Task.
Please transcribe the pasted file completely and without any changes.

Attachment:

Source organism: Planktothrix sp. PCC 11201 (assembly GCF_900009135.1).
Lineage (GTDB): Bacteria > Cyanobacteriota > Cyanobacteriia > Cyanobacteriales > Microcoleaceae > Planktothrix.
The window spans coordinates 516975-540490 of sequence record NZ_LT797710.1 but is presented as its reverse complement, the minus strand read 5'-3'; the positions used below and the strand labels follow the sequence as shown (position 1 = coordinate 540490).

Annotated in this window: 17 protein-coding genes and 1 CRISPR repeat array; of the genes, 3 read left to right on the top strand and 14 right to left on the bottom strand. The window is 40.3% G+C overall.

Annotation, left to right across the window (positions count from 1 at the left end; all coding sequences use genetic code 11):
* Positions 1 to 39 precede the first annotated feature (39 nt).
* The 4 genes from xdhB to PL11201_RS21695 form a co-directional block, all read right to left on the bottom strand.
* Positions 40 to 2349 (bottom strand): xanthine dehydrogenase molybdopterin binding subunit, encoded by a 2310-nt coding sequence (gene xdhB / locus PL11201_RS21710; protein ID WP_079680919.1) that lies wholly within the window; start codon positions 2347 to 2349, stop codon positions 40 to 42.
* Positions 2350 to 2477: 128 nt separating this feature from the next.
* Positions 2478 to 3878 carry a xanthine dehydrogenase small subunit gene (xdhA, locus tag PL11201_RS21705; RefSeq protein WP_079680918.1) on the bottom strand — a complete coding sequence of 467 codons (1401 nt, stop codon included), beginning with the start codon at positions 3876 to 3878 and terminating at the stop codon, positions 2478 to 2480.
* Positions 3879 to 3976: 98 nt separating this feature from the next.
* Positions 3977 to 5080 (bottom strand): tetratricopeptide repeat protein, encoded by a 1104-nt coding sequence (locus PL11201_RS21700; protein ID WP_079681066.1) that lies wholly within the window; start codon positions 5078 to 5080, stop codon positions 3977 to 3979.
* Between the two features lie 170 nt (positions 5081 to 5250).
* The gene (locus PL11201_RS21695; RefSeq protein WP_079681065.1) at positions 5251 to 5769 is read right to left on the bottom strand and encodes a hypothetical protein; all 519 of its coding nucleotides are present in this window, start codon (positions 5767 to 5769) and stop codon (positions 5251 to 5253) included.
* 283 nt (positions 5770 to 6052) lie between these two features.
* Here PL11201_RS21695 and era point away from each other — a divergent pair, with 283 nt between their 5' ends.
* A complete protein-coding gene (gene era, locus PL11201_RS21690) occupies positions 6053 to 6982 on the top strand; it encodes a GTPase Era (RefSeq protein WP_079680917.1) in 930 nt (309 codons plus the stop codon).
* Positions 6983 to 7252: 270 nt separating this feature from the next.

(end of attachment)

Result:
Source organism: Planktothrix sp. PCC 11201 (assembly GCF_900009135.1).
Lineage (GTDB): Bacteria > Cyanobacteriota > Cyanobacteriia > Cyanobacteriales > Microcoleaceae > Planktothrix.
The window spans coordinates 516975-540490 of sequence record NZ_LT797710.1 but is presented as its reverse complement, the minus strand read 5'-3'; the positions used below and the strand labels follow the sequence as shown (position 1 = coordinate 540490).

Annotated in this window: 17 protein-coding genes and 1 CRISPR repeat array; of the genes, 3 read left to right on the top strand and 14 right to left on the bottom strand. The window is 40.3% G+C overall.

Annotation, left to right across the window (positions count from 1 at the left end; all coding sequences use genetic code 11):
* Positions 1 to 39 precede the first annotated feature (39 nt).
* The 4 genes from xdhB to PL11201_RS21695 form a co-directional block, all read right to left on the bottom strand.
* Positions 40 to 2349 (bottom strand): xanthine dehydrogenase molybdopterin binding subunit, encoded by a 2310-nt coding sequence (gene xdhB / locus PL11201_RS21710; protein ID WP_079680919.1) that lies wholly within the window; start codon positions 2347 to 2349, stop codon positions 40 to 42.
* Positions 2350 to 2477: 128 nt separating this feature from the next.
* Positions 2478 to 3878 carry a xanthine dehydrogenase small subunit gene (xdhA, locus tag PL11201_RS21705; RefSeq protein WP_079680918.1) on the bottom strand — a complete coding sequence of 467 codons (1401 nt, stop codon included), beginning with the start codon at positions 3876 to 3878 and terminating at the stop codon, positions 2478 to 2480.
* Positions 3879 to 3976: 98 nt separating this feature from the next.
* Positions 3977 to 5080 (bottom strand): tetratricopeptide repeat protein, encoded by a 1104-nt coding sequence (locus PL11201_RS21700; protein ID WP_079681066.1) that lies wholly within the window; start codon positions 5078 to 5080, stop codon positions 3977 to 3979.
* Between the two features lie 170 nt (positions 5081 to 5250).
* The gene (locus PL11201_RS21695; RefSeq protein WP_079681065.1) at positions 5251 to 5769 is read right to left on the bottom strand and encodes a hypothetical protein; all 519 of its coding nucleotides are present in this window, start codon (positions 5767 to 5769) and stop codon (positions 5251 to 5253) included.
* 283 nt (positions 5770 to 6052) lie between these two features.
* Here PL11201_RS21695 and era point away from each other — a divergent pair, with 283 nt between their 5' ends.
* A complete protein-coding gene (gene era, locus PL11201_RS21690) occupies positions 6053 to 6982 on the top strand; it encodes a GTPase Era (RefSeq protein WP_079680917.1) in 930 nt (309 codons plus the stop codon).
* Positions 6983 to 7252: 270 nt separating this feature from the next.